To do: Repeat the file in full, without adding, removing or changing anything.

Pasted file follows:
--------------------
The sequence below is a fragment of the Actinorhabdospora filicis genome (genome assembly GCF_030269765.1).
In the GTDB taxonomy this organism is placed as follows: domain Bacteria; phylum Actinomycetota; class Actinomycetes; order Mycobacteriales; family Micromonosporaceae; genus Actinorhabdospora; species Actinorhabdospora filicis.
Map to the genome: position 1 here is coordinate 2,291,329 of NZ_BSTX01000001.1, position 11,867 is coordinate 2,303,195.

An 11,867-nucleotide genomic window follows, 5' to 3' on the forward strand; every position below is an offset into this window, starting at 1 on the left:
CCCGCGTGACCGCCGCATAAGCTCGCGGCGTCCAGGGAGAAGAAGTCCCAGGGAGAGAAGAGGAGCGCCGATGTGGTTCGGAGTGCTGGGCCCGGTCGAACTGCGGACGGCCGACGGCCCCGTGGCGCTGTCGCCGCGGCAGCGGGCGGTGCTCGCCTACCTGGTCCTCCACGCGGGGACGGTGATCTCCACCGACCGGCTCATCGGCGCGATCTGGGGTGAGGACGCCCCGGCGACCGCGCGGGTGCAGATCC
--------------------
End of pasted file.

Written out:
The sequence below is a fragment of the Actinorhabdospora filicis genome (genome assembly GCF_030269765.1).
In the GTDB taxonomy this organism is placed as follows: domain Bacteria; phylum Actinomycetota; class Actinomycetes; order Mycobacteriales; family Micromonosporaceae; genus Actinorhabdospora; species Actinorhabdospora filicis.
Map to the genome: position 1 here is coordinate 2,291,329 of NZ_BSTX01000001.1, position 11,867 is coordinate 2,303,195.

An 11,867-nucleotide genomic window follows, 5' to 3' on the forward strand; every position below is an offset into this window, starting at 1 on the left:
CCCGCGTGACCGCCGCATAAGCTCGCGGCGTCCAGGGAGAAGAAGTCCCAGGGAGAGAAGAGGAGCGCCGATGTGGTTCGGAGTGCTGGGCCCGGTCGAACTGCGGACGGCCGACGGCCCCGTGGCGCTGTCGCCGCGGCAGCGGGCGGTGCTCGCCTACCTGGTCCTCCACGCGGGGACGGTGATCTCCACCGACCGGCTCATCGGCGCGATCTGGGGTGAGGACGCCCCGGCGACCGCGCGGGTGCAGATCC